Public Editor

MSNBC public editor: The goldfish network

July 16, 2020

One of journalism’s biggest jobs, maybe the biggest, is just plain remembering. Too much is going on all the time for people to even begin to take it in coherently. If journalists don’t contextualize events, if they don’t trace out the relevant trajectories, the picture of the world they paint remains chaotic, patternless.

And this is how MSNBC operates, continually failing to remember. The network has the memory of a goldfish. If an anchor talks about what happened four years ago, she’ll be congratulated for the depth of her coverage.

A few days ago, Rachel Maddow invited Nicolle Wallace on her show to condemn Donald Trump’s eleventh-hour commutation of his friend Roger Stone’s prison sentence. Stone, Trump’s former adviser, was convicted in February of having lied to a congressional committee. Stone had been scheduled to report to prison this week; he’d be there now, had Trump not intervened.

When the Stone news broke, Maddow said that Nicolle Wallace was “the person I wanted to call and talk to about it immediately.” She introduced Wallace as a veteran of the George W. Bush White House, and said, “Nicolle, I miss you,” at which Wallace beamed.

The camera-friendly rapport between the two anchors, one somewhat liberal and the other a “nonpracticing Republican,” displays exactly the sort of chummily neutral, both-sides respectability the network aims to project. In this way, MSNBC is more of a twin than an alternative to Fox News; both networks strive (albeit with limited success, on the part of Fox) to project a “fair and balanced” image, with tame presenters from “the other side” appearing on each.

In the case of MSNBC, the friendly both-sides facade masks the unpleasant fact that viewers aren’t given the context they need in order to understand, for example, the Stone case, or the Trump administration’s more general sabotage of the rule of law. Because these things aren’t new.

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“We should remember their names forever,” Wallace said of the officials who enabled Trump. “They are all accomplices in the corruption of one of the most sacred presidential powers.”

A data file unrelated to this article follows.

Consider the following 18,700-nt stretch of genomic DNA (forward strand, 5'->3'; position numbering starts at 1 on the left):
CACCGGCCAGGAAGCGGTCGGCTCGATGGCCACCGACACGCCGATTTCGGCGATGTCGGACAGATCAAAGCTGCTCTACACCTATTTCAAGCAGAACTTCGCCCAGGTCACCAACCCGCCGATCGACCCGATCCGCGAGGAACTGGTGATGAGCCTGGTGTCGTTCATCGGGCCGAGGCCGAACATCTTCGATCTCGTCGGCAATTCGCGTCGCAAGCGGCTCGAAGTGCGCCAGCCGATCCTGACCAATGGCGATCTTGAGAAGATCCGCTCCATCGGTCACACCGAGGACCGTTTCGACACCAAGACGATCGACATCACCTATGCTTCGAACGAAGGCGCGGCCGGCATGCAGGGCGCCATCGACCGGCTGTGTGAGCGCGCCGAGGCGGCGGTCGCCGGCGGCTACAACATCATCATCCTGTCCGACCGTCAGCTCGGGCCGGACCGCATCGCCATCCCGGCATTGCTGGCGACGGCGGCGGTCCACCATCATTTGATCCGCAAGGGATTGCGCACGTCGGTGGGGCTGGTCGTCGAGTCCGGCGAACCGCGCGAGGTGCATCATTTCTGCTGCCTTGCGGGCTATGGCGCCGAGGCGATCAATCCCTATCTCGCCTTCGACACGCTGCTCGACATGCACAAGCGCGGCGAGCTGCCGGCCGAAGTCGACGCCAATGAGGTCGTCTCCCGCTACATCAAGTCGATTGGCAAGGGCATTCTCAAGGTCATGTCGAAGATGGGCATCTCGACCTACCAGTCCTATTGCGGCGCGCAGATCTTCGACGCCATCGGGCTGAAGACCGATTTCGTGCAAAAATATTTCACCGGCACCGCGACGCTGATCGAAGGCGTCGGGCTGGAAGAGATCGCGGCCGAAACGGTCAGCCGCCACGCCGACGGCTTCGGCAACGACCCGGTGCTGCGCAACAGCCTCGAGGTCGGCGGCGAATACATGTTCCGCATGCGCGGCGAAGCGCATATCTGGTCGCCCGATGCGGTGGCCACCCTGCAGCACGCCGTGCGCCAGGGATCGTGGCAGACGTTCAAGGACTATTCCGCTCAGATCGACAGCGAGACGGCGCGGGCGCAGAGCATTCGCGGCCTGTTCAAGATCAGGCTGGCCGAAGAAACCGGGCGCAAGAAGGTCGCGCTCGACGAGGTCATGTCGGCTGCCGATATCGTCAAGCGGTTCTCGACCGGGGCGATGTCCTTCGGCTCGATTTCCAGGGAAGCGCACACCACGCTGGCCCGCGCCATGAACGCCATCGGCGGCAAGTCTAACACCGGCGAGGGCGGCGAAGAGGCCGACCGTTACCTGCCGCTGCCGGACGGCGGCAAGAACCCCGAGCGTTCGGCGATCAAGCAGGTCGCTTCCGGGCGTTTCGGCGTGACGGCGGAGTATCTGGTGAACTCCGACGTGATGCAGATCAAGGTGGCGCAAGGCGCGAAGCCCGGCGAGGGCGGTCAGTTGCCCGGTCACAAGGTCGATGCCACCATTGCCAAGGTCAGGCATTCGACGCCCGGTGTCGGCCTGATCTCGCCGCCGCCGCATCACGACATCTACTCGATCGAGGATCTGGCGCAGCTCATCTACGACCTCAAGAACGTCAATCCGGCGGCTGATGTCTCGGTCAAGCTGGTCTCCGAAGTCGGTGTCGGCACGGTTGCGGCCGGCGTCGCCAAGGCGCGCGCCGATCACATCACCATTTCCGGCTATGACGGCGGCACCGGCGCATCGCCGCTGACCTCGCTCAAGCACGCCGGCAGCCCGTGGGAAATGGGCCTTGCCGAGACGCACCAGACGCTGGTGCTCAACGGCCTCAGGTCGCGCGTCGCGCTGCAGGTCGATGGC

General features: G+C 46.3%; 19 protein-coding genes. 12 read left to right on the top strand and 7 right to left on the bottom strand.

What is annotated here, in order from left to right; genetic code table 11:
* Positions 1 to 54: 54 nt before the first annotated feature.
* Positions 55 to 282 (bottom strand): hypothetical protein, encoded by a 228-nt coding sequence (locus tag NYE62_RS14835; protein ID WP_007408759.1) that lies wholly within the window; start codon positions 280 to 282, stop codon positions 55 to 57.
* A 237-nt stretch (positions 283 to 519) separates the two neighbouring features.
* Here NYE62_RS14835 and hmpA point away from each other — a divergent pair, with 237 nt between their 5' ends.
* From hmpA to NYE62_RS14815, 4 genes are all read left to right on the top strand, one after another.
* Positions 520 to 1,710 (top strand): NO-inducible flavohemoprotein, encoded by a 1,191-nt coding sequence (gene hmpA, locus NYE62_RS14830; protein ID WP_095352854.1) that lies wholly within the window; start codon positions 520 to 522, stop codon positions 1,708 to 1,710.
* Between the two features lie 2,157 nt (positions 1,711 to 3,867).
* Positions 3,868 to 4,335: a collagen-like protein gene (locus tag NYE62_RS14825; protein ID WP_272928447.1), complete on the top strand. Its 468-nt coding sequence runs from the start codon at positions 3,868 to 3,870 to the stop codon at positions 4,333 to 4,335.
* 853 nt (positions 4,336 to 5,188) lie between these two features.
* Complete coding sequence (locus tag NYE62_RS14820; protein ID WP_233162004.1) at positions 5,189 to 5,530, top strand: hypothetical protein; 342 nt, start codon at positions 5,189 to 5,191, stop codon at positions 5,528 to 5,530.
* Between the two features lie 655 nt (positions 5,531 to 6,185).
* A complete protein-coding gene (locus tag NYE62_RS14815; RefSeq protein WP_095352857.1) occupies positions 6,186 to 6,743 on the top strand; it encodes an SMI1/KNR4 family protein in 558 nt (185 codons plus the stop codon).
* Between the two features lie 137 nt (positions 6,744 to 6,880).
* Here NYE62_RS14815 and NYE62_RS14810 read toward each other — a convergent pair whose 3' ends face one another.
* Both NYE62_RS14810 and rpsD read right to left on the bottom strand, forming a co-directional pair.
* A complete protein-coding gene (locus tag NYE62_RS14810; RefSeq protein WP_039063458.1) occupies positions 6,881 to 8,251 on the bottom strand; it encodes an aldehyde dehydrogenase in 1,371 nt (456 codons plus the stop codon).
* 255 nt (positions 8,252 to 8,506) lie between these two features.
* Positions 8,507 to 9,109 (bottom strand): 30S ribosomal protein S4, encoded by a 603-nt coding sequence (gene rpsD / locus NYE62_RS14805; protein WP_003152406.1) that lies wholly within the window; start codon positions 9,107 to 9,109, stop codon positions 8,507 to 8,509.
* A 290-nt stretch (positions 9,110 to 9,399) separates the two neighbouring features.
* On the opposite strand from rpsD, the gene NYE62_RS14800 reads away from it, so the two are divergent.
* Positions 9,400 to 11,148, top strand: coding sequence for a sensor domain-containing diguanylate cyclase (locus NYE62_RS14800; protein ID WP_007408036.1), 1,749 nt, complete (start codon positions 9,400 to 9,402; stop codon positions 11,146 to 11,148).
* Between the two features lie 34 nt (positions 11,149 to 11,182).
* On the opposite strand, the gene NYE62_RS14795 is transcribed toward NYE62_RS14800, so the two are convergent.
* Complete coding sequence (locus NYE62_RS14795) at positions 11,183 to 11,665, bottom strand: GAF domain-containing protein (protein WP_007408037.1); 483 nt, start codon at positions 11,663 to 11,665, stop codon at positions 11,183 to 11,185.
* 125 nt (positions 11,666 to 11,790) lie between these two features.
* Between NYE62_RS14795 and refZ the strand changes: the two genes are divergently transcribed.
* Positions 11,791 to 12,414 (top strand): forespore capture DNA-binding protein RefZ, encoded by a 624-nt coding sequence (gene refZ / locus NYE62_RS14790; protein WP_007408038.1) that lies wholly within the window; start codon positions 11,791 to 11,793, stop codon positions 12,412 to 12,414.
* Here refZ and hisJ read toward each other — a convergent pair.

Excellent advice, but it presents a paradox when the awkward truth of history is included. Wallace was communications director for the George W. Bush White House; the administration she served tortured and killed with impunity, thus corrupting a number of the most sacred presidential powers. It insisted that the president should operate and be treated as a king. It prepared the way for Trump.

In 2014, as a guest on MSNBC, Wallace justified the gruesome and brutal treatment and even murder of detainees—many of whom had never been convicted of any crime—as necessary to prevent “imminent attacks.” “Whatever we had to do,” she said. For her, the ends justified the means: “I don’t care what we did.”


Old-guard Republicans like Mitt Romney—who called the Stone pardon “unprecedented, historic corruption” on Twitter—the Republican strategists of the Lincoln Project, and Nicolle Wallace have made a great show of denouncing the corruption of Donald Trump.

But nobody on Maddow’s show the night of Wallace’s appearance, right or left, saw fit to mention former secretary of defense Caspar Weinberger, who was pardoned by George H.W. Bush. Bush, too, was accused of serious crimes, just like Trump is. Weinberger had been scheduled to stand trial in connection with his role in the Iran-Contra affair, in which arms were sold illegally to Iran and the proceeds shifted to the guerrilla war in Nicaragua—flouting an explicit congressional prohibition against sending military aid to the Contras.

Funding the Contras was an illegal and unconstitutional power grab on the part of the executive branch. And so Weinberger was in a position to drop the dime on Bush Sr., as well as on their former boss, Ronald Reagan. Which would explain why Bush pardoned Weinberger and five others in December of 1992, just a few days before he left office. And also why Trump’s corruption is not at all “unprecedented,” and why any former Republican discussing the Stone pardon shouldn’t be permitted to get away with saying so.

Wallace, a popular right-leaning anchor on the “left” cable news station, is herself a beneficiary of the amnesia she is railing against. We should remember her name, too; journalists should have a memory as long as the relevant history requires. All politicians—and all pundits—should be called to account for their role, and their party’s role, in creating the world we’re now living in.

It’s either that, or we can look forward, eventually, to seeing analyst Kayleigh McEnany explaining tomorrow’s news to us (but not yesterday’s) in the eternal goldfish bowl of MSNBC.

Maria Bustillos is the founding editor of Popula, an alternative news and culture magazine. Her work has appeared in the New York Times, The New Yorker, Harper’s, and The Guardian.